Now Reading: The Dangers and Complications of Desi Love


The Dangers and Complications of Desi Love

March 6, 20185 min read

Being a Desi and falling in love with those who aren’t from the same region, caste or religion is stressful and heartbreaking.

Love is a wonderful feeling you have for someone and can’t wait to spend your time and life with them. That feeling is a magical moment to be with your significant other, telling them how you feel, spending time, and not being under pressure.

However, being a Desi often complicates that. Desi love is often strained by the fear that family and relatives will find out you are in love with someone out of your region, caste, or religion. 

Your love can cause rivalries. It is not just arguments, but heated violence with weapons. Sometimes it reaches the point where the families want to kill their child. Yes, it’s that bad.

Ishaqzaade (Courtesy of piyushtheartmaker/Flickr)

Why is falling in love with someone out of your society and religion such a problem?

Often, Desi families can be sheltered and believe that different people and cultures are bad, toxic, and should definitely be avoided. 

It’s difficult to explain what one goes through, especially if one is mixed. So I asked Samiah Ali, a 16-year-old girl whose parents are from Pakistan and Nicaragua.

“So, I’m from Pakistan and Nicaragua. It’s pretty cool to be able to say that I’m from multiple countries, especially the ones I’m from because of my cultures and how I talk about them.”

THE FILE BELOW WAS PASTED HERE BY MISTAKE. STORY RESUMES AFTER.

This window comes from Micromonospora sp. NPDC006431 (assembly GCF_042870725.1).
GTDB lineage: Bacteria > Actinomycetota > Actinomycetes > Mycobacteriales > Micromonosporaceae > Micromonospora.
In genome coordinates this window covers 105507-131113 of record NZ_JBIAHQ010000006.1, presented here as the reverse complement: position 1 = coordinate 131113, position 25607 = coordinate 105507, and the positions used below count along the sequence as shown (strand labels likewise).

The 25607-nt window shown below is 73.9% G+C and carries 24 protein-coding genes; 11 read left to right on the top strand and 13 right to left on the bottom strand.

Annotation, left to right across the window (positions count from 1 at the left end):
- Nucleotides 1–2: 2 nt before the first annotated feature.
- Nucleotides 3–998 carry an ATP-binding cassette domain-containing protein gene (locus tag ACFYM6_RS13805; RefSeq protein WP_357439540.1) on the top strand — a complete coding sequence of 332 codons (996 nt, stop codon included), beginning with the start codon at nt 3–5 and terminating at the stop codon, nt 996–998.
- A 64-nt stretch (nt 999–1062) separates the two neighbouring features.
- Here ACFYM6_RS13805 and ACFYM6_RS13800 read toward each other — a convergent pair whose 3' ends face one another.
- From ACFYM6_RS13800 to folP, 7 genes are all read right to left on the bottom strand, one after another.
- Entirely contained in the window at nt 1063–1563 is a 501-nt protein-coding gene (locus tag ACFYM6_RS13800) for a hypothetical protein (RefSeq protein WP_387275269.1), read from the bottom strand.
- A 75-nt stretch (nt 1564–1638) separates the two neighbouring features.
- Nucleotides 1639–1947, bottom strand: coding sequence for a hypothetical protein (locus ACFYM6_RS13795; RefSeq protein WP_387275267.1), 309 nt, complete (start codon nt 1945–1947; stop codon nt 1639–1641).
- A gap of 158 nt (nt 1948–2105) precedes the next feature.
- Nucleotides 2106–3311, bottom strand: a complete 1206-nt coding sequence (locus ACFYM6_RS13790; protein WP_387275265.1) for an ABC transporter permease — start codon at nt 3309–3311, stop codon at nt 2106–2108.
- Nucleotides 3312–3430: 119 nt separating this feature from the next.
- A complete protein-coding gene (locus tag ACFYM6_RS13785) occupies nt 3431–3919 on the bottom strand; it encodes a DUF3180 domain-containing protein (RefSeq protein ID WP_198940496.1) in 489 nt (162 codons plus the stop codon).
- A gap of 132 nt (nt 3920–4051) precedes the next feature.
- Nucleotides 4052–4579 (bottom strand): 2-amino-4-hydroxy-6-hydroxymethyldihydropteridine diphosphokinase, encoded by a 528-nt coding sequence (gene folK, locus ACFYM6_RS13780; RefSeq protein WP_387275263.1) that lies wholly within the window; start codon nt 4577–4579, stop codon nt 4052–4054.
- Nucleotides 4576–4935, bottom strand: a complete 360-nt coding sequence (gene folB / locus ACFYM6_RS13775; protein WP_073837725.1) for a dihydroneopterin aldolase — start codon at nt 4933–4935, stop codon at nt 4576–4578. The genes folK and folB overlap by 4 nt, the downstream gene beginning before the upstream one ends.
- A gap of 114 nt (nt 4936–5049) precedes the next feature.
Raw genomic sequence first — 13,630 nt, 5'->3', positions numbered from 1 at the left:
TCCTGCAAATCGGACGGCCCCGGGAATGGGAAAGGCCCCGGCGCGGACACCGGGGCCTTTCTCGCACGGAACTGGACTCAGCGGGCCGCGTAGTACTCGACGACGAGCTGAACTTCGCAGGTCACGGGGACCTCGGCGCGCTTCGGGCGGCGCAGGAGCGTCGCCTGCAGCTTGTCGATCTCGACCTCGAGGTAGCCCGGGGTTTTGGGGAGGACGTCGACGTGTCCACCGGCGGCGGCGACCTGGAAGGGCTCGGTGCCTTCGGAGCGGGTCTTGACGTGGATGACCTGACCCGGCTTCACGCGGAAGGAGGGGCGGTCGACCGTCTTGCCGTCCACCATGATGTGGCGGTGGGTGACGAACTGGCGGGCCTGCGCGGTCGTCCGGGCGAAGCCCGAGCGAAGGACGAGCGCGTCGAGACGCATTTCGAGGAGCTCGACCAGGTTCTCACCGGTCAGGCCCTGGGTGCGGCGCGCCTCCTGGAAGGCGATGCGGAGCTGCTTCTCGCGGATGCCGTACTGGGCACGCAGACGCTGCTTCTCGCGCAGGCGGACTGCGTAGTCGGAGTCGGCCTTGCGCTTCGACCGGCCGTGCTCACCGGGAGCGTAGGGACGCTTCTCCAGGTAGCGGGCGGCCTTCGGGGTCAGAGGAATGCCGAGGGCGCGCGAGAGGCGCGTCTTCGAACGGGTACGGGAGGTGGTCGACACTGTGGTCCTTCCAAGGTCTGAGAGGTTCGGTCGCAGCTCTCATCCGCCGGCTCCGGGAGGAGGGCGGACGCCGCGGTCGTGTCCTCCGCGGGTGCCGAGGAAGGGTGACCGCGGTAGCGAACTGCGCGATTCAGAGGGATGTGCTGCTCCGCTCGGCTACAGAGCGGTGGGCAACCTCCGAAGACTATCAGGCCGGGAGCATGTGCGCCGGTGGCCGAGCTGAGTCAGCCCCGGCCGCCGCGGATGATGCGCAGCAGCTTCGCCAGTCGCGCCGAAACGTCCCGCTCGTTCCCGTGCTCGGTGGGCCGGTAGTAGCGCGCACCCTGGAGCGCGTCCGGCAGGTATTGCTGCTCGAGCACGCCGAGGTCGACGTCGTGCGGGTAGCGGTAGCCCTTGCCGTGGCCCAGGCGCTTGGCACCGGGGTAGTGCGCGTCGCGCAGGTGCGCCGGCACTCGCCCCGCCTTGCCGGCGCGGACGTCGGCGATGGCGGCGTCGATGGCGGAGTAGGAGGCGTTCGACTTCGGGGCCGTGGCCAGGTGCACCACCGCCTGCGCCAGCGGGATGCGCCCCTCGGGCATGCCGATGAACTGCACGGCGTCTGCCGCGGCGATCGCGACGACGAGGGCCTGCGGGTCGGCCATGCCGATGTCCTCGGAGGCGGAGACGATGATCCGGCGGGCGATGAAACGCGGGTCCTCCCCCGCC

But she continued, “I have received discrimination and I still do. It was pretty bad for me because I went to a school where everyone was full Desi. I was the only half Hispanic female and got a lot of hate, from students, teachers, and parents. It kinda hurt. Actually, it hurt a lot because those who were supposed to take me in and accept me didn’t.”

On the complexities of her mixed identities, Samiah said, “I have to be one or the other; I can’t be both Pakistani and Nicaraguan. When I say I’m Hispanic or talk about my quinceanera, people tell me because I have a Desi last name, I’m a fake Hispanic. And when I’m around Desi people and they see my Hispanic mom, they say I’m a fake Desi.”

Samiah’s background is beautiful. She doesn’t deserve discrimination because she’s not a full-on Desi. No one does. Many mixed desi people like her receive a lot of hate for just being unique and being themselves. Often, the hate is so extreme, death is involved, whether the family tries to kill their own child or tries to kill the child’s lover.

The complications of Desi love are even seen in the entertainment industry.

A Bollywood movie Ishaqzaade portrayed a love story between a Hindu guy and a Muslim girl who are in a family rivalry but still fall in love. The couple ran from their families, met at an abandon train station, got married without letting anyone know and when things got too serious they stayed at a kotha, a courtesan. 

Both families, unfortunately, plot to kill their own children. However, overwhelmed with their situation and with their families’ lack of support, the couple ends up taking their own lives. When the movie ends, a message is presented about how many people get killed or take their lives because of similar situations. 



This is something that happens every day with Desi love that crosses cultural boundaries.

It’s time for a change. Society must start to accept differences among lovers. We are all different and we should celebrate how beautiful it is when we share those differences.

Cover Image Courtesy of piyushtheartmaker/Flickr

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Nabila Ghani

My name is Nabila Ghani, I'm 18 and I'm from Brooklyn, NYC. I was born in America but, I grew up around the Bengali culture so, I got to view both cultures and learned many things about society and life.